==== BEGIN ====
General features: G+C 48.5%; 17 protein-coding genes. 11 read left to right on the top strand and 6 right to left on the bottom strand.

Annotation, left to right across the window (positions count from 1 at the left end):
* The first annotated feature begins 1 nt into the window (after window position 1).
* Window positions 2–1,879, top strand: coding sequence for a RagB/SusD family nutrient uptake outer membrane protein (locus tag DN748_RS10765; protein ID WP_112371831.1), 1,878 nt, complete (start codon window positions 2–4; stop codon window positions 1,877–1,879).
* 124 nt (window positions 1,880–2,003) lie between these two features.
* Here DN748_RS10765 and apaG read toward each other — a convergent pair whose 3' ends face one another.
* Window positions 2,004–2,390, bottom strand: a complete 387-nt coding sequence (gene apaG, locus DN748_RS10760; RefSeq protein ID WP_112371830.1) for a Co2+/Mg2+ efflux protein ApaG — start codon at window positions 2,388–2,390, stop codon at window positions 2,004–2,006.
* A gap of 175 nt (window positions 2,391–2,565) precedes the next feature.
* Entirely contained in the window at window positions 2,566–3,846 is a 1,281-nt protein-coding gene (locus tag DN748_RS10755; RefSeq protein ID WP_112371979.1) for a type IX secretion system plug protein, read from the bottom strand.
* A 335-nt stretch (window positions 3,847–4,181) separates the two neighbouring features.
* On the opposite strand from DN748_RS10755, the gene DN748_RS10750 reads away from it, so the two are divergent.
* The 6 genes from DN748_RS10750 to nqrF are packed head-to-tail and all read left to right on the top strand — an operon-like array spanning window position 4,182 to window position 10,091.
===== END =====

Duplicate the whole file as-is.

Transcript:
General features: G+C 48.5%; 17 protein-coding genes. 11 read left to right on the top strand and 6 right to left on the bottom strand.

Annotation, left to right across the window (positions count from 1 at the left end):
* The first annotated feature begins 1 nt into the window (after window position 1).
* Window positions 2–1,879, top strand: coding sequence for a RagB/SusD family nutrient uptake outer membrane protein (locus tag DN748_RS10765; protein ID WP_112371831.1), 1,878 nt, complete (start codon window positions 2–4; stop codon window positions 1,877–1,879).
* 124 nt (window positions 1,880–2,003) lie between these two features.
* Here DN748_RS10765 and apaG read toward each other — a convergent pair whose 3' ends face one another.
* Window positions 2,004–2,390, bottom strand: a complete 387-nt coding sequence (gene apaG, locus DN748_RS10760; RefSeq protein ID WP_112371830.1) for a Co2+/Mg2+ efflux protein ApaG — start codon at window positions 2,388–2,390, stop codon at window positions 2,004–2,006.
* A gap of 175 nt (window positions 2,391–2,565) precedes the next feature.
* Entirely contained in the window at window positions 2,566–3,846 is a 1,281-nt protein-coding gene (locus tag DN748_RS10755; RefSeq protein ID WP_112371979.1) for a type IX secretion system plug protein, read from the bottom strand.
* A 335-nt stretch (window positions 3,847–4,181) separates the two neighbouring features.
* On the opposite strand from DN748_RS10755, the gene DN748_RS10750 reads away from it, so the two are divergent.
* The 6 genes from DN748_RS10750 to nqrF are packed head-to-tail and all read left to right on the top strand — an operon-like array spanning window position 4,182 to window position 10,091.